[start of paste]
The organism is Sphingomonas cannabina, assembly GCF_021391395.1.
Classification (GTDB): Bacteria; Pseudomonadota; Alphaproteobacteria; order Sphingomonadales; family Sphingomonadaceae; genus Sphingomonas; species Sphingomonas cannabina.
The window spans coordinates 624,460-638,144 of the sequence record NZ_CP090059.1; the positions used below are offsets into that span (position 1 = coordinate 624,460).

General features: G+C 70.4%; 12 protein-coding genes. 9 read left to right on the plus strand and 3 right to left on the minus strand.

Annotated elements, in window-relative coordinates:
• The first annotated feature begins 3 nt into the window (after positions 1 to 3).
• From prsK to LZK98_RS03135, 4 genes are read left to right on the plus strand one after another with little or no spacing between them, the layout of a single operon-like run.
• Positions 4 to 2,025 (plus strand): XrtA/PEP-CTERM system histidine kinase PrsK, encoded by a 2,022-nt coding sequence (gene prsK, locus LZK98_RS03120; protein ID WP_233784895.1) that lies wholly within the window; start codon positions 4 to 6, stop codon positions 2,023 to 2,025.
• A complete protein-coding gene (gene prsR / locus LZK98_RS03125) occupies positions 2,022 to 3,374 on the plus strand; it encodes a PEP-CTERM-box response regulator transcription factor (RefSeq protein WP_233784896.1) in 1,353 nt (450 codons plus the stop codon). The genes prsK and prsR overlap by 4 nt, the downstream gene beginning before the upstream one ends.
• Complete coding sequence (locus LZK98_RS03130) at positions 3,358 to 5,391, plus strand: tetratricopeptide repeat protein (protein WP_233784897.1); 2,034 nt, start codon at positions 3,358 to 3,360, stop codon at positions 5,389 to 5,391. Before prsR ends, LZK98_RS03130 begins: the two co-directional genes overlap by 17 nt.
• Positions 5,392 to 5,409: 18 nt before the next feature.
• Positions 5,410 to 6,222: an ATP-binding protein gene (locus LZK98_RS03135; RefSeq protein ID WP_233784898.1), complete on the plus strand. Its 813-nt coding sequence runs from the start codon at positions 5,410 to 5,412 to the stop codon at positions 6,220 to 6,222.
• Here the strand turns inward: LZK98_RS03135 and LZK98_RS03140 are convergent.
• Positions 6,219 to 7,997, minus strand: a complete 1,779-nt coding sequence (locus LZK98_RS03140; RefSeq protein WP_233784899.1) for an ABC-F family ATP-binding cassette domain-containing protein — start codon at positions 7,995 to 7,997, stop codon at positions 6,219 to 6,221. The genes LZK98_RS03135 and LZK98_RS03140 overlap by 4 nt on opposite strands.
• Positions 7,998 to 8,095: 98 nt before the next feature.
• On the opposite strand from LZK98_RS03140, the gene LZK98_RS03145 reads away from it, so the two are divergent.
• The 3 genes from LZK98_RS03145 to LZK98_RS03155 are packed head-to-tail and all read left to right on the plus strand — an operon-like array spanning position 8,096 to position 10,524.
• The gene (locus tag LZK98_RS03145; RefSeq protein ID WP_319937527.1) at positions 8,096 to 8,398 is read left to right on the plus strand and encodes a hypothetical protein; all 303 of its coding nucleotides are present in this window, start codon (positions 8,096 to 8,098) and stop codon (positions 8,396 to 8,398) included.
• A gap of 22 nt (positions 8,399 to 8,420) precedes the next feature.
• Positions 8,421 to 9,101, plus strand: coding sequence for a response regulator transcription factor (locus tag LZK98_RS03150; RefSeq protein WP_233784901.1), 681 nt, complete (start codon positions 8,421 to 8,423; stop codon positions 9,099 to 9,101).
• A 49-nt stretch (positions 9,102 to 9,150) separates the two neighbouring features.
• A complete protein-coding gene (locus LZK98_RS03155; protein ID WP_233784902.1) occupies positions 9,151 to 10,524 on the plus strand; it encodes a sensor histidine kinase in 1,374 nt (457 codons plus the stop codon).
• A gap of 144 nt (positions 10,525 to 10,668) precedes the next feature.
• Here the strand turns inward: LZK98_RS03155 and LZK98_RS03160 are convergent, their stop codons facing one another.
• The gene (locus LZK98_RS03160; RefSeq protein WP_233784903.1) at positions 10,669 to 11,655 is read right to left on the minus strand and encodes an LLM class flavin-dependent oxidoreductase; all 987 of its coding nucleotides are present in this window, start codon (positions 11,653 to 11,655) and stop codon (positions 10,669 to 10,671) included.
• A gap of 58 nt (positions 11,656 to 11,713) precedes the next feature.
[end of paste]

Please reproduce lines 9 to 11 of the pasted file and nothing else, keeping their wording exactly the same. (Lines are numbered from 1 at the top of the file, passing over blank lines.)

• A complete protein-coding gene (gene prsR / locus LZK98_RS03125) occupies positions 2,022 to 3,374 on the plus strand; it encodes a PEP-CTERM-box response regulator transcription factor (RefSeq protein WP_233784896.1) in 1,353 nt (450 codons plus the stop codon). The genes prsK and prsR overlap by 4 nt, the downstream gene beginning before the upstream one ends.
• Complete coding sequence (locus LZK98_RS03130) at positions 3,358 to 5,391, plus strand: tetratricopeptide repeat protein (protein WP_233784897.1); 2,034 nt, start codon at positions 3,358 to 3,360, stop codon at positions 5,389 to 5,391. Before prsR ends, LZK98_RS03130 begins: the two co-directional genes overlap by 17 nt.
• Positions 5,392 to 5,409: 18 nt before the next feature.